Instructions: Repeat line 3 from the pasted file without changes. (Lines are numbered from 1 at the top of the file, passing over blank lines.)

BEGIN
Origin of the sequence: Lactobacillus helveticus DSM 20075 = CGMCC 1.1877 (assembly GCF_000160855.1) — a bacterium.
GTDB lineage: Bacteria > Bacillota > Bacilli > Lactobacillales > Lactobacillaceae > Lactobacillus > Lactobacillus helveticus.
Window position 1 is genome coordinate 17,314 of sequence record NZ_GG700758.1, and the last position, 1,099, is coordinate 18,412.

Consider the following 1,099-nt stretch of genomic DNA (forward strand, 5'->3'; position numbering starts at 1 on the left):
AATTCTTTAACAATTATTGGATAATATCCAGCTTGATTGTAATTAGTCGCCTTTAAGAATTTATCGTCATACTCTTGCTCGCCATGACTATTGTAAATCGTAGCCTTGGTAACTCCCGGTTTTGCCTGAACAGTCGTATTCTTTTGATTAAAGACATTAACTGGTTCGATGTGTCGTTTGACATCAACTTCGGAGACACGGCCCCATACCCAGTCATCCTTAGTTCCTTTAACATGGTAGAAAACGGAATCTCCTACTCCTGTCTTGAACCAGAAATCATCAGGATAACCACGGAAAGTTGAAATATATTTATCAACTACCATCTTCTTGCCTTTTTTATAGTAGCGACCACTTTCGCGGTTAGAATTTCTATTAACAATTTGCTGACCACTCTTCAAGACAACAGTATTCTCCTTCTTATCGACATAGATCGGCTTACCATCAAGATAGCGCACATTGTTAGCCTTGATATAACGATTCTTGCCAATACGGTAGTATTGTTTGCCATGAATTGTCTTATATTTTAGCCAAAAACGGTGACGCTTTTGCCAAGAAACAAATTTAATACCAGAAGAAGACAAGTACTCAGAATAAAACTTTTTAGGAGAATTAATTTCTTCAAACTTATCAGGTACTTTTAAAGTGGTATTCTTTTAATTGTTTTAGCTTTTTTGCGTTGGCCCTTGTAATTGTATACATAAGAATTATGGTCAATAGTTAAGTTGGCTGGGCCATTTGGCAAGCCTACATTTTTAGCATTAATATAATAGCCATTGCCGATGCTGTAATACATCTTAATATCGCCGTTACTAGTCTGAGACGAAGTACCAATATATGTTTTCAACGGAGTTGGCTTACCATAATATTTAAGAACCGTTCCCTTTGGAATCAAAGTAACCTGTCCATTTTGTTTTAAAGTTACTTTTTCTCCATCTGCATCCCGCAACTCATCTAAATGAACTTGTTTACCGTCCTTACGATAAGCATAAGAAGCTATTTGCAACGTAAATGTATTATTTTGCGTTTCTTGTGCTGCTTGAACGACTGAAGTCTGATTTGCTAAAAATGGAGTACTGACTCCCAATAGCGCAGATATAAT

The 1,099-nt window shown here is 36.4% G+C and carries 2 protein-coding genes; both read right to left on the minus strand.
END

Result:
Window position 1 is genome coordinate 17,314 of sequence record NZ_GG700758.1, and the last position, 1,099, is coordinate 18,412.